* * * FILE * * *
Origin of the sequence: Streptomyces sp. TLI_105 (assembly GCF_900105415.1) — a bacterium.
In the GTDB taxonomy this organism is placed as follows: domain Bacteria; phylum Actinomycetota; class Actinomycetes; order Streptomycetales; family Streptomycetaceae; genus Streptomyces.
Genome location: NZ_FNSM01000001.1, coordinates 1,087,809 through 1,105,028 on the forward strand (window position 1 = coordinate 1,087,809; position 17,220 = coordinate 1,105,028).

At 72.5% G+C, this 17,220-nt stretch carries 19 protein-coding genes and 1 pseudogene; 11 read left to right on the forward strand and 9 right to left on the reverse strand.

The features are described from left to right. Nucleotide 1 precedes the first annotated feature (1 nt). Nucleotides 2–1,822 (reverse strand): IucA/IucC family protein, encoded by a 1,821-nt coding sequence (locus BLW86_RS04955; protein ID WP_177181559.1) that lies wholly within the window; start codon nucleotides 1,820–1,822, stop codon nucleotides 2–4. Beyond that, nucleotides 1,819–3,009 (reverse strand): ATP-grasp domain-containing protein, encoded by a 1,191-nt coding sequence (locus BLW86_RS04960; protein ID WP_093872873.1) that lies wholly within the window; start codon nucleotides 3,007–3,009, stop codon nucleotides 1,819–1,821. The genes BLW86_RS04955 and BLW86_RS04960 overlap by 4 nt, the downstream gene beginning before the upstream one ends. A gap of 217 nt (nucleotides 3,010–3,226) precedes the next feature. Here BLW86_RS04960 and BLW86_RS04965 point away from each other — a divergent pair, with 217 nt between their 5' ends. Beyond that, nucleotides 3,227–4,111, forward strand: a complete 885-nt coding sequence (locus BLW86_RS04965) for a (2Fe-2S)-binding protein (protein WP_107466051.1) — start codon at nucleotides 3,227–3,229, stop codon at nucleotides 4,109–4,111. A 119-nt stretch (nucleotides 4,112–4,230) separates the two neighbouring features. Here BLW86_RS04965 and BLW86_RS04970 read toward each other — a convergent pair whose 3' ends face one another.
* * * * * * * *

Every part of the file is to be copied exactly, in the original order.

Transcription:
Origin of the sequence: Streptomyces sp. TLI_105 (assembly GCF_900105415.1) — a bacterium.
In the GTDB taxonomy this organism is placed as follows: domain Bacteria; phylum Actinomycetota; class Actinomycetes; order Streptomycetales; family Streptomycetaceae; genus Streptomyces.
Genome location: NZ_FNSM01000001.1, coordinates 1,087,809 through 1,105,028 on the forward strand (window position 1 = coordinate 1,087,809; position 17,220 = coordinate 1,105,028).

At 72.5% G+C, this 17,220-nt stretch carries 19 protein-coding genes and 1 pseudogene; 11 read left to right on the forward strand and 9 right to left on the reverse strand.

The features are described from left to right. Nucleotide 1 precedes the first annotated feature (1 nt). Nucleotides 2–1,822 (reverse strand): IucA/IucC family protein, encoded by a 1,821-nt coding sequence (locus BLW86_RS04955; protein ID WP_177181559.1) that lies wholly within the window; start codon nucleotides 1,820–1,822, stop codon nucleotides 2–4. Beyond that, nucleotides 1,819–3,009 (reverse strand): ATP-grasp domain-containing protein, encoded by a 1,191-nt coding sequence (locus BLW86_RS04960; protein ID WP_093872873.1) that lies wholly within the window; start codon nucleotides 3,007–3,009, stop codon nucleotides 1,819–1,821. The genes BLW86_RS04955 and BLW86_RS04960 overlap by 4 nt, the downstream gene beginning before the upstream one ends. A gap of 217 nt (nucleotides 3,010–3,226) precedes the next feature. Here BLW86_RS04960 and BLW86_RS04965 point away from each other — a divergent pair, with 217 nt between their 5' ends. Beyond that, nucleotides 3,227–4,111, forward strand: a complete 885-nt coding sequence (locus BLW86_RS04965) for a (2Fe-2S)-binding protein (protein WP_107466051.1) — start codon at nucleotides 3,227–3,229, stop codon at nucleotides 4,109–4,111. A 119-nt stretch (nucleotides 4,112–4,230) separates the two neighbouring features. Here BLW86_RS04965 and BLW86_RS04970 read toward each other — a convergent pair whose 3' ends face one another.